Yeah, a lot of things were sad.
Wes stared at the floor. He felt guilty that Faith was taking such a huge risk for this, but he needed it so badly. He'd go himself, the part of him that he been inculcated since childhood to clean up his own messes. Lectured, compelled to. But he knew it was foolish; there was no chance. As much as he'd learned, as hardened as he'd become, he knew he stood little chance of getting Connor out of that place.
But Faith was a champion.
He approached her. "Faith, are you—you don't have to do this—"
She smashed her plate down into the sink, breaking it, and he jumped. "Jesus Wes, shut up, just shut up," she snarled.
His heart sank. "Faith—"
Then her hands were on his face, her fingertips pressing hard into his cheeks as she kissed him, her teeth scraping against his lips. She dropped one hand to his shoulder, then to his waist, and it should have been awkward, it should have been Cordy in the library, Virginia after he realized he was falling for Fred, clumsywrongsad, but it was just her, there, immediate, hot, Faith, and then his hands were on her face just as hard as hers, just as needy, just as desperate.
A few stumbling steps and they were in the living room, falling to the couch, struggling to pull off clothes, then he was pressing inside her, both panting, straining, and finally shuddering against each other. It was over shockingly quickly.
It was a few minutes before he stirred. "I didn't mean for that to happen," he said wryly.
She chuckled. "Yeah, it was a little faster than I expected." Okay, a lot, but it still got the job done. She had a feeling he'd get better with practice anyway.
His face was somber. "I mean I didn't plan to do this at all," he said, and Faith went still. "I didn't want to remember this later."
Faith froze. Didn't want to remember her, huh? God, asshole. Just like all the rest of them.
"If you don't return, it would hurt me so much—to have had you and then lost you … it's cowardly, perhaps, not to risk it at all, but I never claimed I wasn't a coward…"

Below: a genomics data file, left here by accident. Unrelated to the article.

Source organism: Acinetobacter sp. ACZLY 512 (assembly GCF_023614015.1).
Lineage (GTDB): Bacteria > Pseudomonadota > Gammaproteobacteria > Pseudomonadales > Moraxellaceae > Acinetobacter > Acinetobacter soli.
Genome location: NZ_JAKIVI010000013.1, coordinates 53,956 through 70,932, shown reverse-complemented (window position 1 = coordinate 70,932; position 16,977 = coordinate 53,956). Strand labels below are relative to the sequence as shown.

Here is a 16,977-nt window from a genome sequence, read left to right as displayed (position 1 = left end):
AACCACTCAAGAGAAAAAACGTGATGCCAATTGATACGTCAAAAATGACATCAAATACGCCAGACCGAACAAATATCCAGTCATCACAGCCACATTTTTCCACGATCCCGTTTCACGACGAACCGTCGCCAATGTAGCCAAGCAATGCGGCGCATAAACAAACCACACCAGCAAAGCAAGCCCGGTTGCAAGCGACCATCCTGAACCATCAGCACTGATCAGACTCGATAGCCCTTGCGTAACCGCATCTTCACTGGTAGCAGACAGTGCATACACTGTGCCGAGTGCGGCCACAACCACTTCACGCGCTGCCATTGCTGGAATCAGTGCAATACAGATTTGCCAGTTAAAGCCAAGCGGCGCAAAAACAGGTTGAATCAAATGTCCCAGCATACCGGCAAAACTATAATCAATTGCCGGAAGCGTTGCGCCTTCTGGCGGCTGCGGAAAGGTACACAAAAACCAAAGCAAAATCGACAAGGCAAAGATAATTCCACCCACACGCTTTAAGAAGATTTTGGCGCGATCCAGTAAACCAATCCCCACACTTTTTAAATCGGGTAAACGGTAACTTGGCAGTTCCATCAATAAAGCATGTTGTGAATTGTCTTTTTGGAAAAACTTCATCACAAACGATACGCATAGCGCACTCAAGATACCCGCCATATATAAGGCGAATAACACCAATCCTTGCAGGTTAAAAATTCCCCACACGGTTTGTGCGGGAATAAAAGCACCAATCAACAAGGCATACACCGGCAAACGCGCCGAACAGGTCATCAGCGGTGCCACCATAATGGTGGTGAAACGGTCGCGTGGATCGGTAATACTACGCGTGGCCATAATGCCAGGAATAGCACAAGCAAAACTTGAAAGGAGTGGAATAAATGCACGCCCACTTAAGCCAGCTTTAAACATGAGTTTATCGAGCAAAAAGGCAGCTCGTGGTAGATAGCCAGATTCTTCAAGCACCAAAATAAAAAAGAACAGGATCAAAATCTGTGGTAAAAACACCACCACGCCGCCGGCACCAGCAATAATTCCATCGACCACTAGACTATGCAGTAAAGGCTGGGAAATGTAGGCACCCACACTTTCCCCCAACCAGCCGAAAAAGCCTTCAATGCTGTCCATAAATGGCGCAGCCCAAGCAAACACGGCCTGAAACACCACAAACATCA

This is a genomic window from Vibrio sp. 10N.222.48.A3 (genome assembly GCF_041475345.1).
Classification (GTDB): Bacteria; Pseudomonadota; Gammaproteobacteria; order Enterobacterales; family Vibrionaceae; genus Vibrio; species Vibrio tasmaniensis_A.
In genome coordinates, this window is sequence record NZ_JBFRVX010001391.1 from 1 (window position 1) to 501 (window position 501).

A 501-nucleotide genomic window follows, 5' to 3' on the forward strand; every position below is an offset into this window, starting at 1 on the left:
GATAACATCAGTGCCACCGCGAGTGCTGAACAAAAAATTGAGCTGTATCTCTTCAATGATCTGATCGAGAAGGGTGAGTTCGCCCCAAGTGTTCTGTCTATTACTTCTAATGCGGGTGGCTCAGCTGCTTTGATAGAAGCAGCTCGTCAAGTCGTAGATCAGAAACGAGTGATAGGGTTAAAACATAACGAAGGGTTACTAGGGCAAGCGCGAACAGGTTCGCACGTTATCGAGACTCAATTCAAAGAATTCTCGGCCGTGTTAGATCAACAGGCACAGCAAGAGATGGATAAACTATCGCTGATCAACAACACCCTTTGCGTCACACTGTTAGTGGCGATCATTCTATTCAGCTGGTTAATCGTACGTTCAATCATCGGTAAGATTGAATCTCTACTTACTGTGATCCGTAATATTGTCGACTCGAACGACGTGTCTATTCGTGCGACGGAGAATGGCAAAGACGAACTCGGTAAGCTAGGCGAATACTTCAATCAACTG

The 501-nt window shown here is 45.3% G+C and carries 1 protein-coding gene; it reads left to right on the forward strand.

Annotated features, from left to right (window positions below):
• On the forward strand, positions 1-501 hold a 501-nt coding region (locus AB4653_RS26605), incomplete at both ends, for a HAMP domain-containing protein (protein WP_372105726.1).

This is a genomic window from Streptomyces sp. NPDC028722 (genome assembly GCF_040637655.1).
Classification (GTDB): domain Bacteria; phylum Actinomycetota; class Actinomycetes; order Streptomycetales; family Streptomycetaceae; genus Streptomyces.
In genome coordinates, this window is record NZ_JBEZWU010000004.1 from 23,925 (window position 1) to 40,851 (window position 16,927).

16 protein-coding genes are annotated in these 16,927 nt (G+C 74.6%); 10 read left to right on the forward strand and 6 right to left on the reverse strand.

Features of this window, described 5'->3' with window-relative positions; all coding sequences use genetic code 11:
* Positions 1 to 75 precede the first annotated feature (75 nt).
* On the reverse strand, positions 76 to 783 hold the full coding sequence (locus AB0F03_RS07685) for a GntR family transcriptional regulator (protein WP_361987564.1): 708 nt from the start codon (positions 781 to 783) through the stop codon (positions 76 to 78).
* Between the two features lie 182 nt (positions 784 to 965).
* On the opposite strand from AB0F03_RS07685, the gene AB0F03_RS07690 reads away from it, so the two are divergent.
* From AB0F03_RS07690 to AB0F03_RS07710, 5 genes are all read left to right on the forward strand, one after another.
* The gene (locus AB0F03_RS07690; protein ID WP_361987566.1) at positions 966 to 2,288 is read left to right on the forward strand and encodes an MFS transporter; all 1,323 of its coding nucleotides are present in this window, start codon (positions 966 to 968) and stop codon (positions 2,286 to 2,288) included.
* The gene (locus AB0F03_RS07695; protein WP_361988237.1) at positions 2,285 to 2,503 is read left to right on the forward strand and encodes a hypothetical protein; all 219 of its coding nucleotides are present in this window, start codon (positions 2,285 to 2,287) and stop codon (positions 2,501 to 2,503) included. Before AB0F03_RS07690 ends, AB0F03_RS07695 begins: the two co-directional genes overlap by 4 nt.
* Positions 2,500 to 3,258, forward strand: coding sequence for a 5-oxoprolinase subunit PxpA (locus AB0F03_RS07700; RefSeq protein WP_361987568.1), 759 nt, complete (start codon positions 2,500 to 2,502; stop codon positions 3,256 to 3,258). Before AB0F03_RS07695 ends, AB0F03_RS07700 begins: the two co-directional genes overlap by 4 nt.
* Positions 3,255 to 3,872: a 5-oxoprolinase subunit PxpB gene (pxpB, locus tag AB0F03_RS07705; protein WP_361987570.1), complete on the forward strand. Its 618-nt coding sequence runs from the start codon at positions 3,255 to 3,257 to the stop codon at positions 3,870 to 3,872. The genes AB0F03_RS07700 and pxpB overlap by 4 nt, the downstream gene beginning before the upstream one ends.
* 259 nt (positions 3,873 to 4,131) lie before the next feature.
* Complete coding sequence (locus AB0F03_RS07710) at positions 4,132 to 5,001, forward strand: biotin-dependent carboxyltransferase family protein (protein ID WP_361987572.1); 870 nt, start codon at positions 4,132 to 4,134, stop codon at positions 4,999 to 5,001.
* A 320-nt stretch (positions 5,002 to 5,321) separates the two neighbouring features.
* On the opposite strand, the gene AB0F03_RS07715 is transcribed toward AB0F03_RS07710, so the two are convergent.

"That's it?" Faith blurted in surprise.
Wes looked at her blankly.
"Wes … that's it? God, I'm a Slayer! I'm not gonna be having any fat grandchildren around my deathbed. It's wham, bam, dead, ma'am. If I don't come back from Quartoth, let's just say I gave you the best night of your life."
Wesley smiled faintly. "And if you do come back?"
"When I come back, we hit the road. The hell with L.A.! Nothing keeping us here after I get back … right?"
Wes hesitated a moment. "Right."
They'd opened the portal shortly before midnight in the park by Wesley's apartment. One moment there was only the faint light of the street lamps filtering through the trees, and the next there was an angry blaze. Neither of them said anything. He felt cowardly for not speaking, but he didn't trust his voice. Then she nodded and ran into the fissure and it closed up behind her, leaving the park dim and silent.
There had been no reason to speak. They'd already said everything either of them had been capable of. They could talk when she was back. Until then, Wesley would wait.
At first he didn't notice the shadow that fell across his face—not until she spoke. "She's not coming back, Wes," said Lilah casually, tilting her head towards the horizon. Wesley's gaze didn't waver. "You took a shot. It went about as well as usual, but you should be used to it, right?"
"Go away," said Wes calmly, not raising his voice.
He didn't have to turn his head to see her smile; it was in her voice. "Now why would I want to do that?"
"You must have other things to do—justice to subvert, innocents to kill … perhaps a judicial appointment to undermine?"
Lilah smirked at his naïveté. Business was always rewarding—when she wasn't under consideration for permanent termination—but nothing could take the place of well-earned mockery. "Come on, Wes, what could be better than this? Watching the lapdog of my enemy lose his last chance at redemption? You couldn't pay me to miss this one. Warms me right in the cockles of my heart."
"Go away," he repeated stonily, too tired to be sound as bitter as he felt. It had been … he wasn't sure how long. The cooler he'd brought along was empty, his thermos drained, dry water bottles littered the grass beside him. Faith had carried a backpack with similar rations. She could get more, probably, if there was anything there humans could eat.
And if there wasn't, there wouldn't be anything for her to retrieve anyway. Nothing except bones.
"No reason for you to catch a chill, Wes. She's not coming back. She's probably not even in Quartoth. I mean, how would Gavin know where to find her? She's in Alternate Dimension X, and she's not coming back."
"He knew," Wes insisted.
"Then why didn't he get the baby back for Wolfram & Hart?" Lilah challenged.
"Because it's yourcase, Lilah. As long as Connor is missing, it's a black mark on your record."
Lila ground her teeth. "Fine. So that's two people in Quartoth because of you. But why stop at two? You've got to have five or six friends who'd let you ruin their lives … right? You do have friends, right? Don't tell me Faith was it, because that's just sad. And now she's gone, too … because of you. Hey! Am I sensing a pattern here?" She took a moment to let that sink in, then added, "I was planning to make another tempting little offer about joining Wolfram & Hart, but the firm actually decided you're more valuable for us when you're trying to be the good guy. Same results, and no pesky conscience to worry about."